|LO, MIRANDA - MONASH UNIV., AUSTRALIA
|BULACH, DIETER - MONASH UNIV., AUSTRALIA
|POWELL, DAVID - MONASH UNIV., AUSTRALIA
|HAAKE, DAVID - UCLA, VETERANS ADM.
|MATSUNAGA, JAMES - UCLA, VETERANS ADM.
|ADLER, BEN - MONASH UNIV., AUSTRALIA
Submitted to: Infection and Immunity
Publication Type: Peer Reviewed Journal
Publication Acceptance Date: 7/8/2006
Publication Date: 10/1/2006
Citation: Lo, M., Bulach, D.M., Powell, D.R., Haake, D.A., Matsunaga, J., Paustian, M., Zuerner, R.L., Adler, B. 2006. Effects of Temperature on Gene Expression Patterns in Leptospira interrogans Serovar Lai as Assessed by Whole-Genome Microarrays. Infection and Immunity. 74(10):5848-5859.
Interpretive Summary: Leptospirosis is a globally important zoonotic disease. Humans become infected via exposure to body fluids from infected animals, either directly or from contaminated water or soil. Invasion of the mammalian host involves an initial shift from ambient temperatures to 37°C and later to as high as 39°C during the febrile stage of infection. As in other pathogenic bacteria whose life cycle involves indirect modes of transmission, temperature is likely to be a key signal to leptospires of the transition from a free-living to an invasive stage. There is very little current information about how Leptospira responds at transcriptional or translational level to different temperatures. In this study, we used microarray technology to characterize global transcription profiles to identify factors, which could facilitate invasion and establishment of disease in the host.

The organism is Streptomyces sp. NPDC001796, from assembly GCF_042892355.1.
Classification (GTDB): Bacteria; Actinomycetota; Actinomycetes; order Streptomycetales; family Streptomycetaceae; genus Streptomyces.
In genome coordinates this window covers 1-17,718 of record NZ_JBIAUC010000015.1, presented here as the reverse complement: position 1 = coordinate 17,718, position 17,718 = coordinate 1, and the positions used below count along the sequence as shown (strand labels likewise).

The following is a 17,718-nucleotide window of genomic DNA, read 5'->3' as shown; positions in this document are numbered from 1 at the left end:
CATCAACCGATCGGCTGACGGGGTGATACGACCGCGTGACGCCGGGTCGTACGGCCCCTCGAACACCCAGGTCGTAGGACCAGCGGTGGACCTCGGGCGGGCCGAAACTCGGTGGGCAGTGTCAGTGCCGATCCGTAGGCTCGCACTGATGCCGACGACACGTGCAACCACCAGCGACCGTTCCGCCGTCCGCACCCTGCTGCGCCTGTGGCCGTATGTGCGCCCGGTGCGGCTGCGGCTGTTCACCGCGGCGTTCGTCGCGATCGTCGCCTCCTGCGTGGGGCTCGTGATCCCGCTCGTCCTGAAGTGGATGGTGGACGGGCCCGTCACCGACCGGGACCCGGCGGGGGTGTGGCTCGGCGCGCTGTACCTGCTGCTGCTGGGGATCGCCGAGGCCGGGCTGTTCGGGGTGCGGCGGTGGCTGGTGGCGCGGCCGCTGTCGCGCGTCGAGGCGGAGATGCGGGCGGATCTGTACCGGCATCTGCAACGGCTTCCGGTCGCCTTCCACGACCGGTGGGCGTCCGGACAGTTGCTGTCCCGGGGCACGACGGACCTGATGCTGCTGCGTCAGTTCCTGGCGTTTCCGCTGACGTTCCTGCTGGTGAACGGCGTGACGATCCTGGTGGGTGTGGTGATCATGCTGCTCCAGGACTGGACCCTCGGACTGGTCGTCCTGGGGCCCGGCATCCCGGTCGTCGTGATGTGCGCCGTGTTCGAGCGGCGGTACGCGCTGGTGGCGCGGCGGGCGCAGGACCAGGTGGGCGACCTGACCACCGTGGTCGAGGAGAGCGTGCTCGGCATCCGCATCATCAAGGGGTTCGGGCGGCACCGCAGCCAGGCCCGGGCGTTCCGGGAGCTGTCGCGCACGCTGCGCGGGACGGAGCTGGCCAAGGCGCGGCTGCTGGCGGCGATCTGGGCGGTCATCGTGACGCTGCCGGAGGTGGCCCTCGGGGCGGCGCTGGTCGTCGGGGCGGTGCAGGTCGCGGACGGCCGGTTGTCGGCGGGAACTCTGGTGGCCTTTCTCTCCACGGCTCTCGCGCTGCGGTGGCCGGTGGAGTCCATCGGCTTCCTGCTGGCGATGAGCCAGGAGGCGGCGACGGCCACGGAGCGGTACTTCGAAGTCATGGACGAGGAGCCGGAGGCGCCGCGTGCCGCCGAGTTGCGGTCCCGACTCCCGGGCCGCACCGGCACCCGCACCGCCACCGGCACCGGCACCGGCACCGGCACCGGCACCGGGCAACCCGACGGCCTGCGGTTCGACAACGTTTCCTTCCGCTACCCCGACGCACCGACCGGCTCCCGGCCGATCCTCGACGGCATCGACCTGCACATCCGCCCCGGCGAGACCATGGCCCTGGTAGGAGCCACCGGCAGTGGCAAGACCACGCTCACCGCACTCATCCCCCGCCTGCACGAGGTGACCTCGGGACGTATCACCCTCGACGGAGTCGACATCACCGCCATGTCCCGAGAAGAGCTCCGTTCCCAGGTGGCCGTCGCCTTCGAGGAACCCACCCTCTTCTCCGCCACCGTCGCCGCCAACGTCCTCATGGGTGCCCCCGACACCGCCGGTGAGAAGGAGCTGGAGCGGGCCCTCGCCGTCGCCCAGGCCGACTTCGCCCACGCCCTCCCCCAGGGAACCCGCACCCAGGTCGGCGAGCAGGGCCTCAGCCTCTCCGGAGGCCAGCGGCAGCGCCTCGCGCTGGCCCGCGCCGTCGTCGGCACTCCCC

Technical Abstract: The availability of genome sequences for two serovars of Leptospira interrogans, Lai and Copenhageni, has opened up opportunities to examine global transcription profiles using microarray technology. Temperature is a key environmental factor, which is known to affect leptospiral protein expression. Since Leptospira spp. are able to grown at a range of temperatures, transcriptional changes were compared between cultures grown at 20°C, 30°C, 37°C and 39°C to represent ambient temperatures in the environment, growth under laboratory conditions, and temperature in the healthy and febrile host respectively. Furthermore, cultures that had been shifted overnight to 37°C were compared with those grown long-term at 30°C and 37°C in order to identify genes that are differentially expressed in the early stages of infection. Comparison of data sets from the physiological vs environmental experiments with the upshift experiments provided a novel insight into possible transcriptional changes at different stages of infection. Changes include differential expression of chemotaxis and motility genes, signal transduction systems and genes encoding proteins involved in alteration of the leptospiral outer membrane.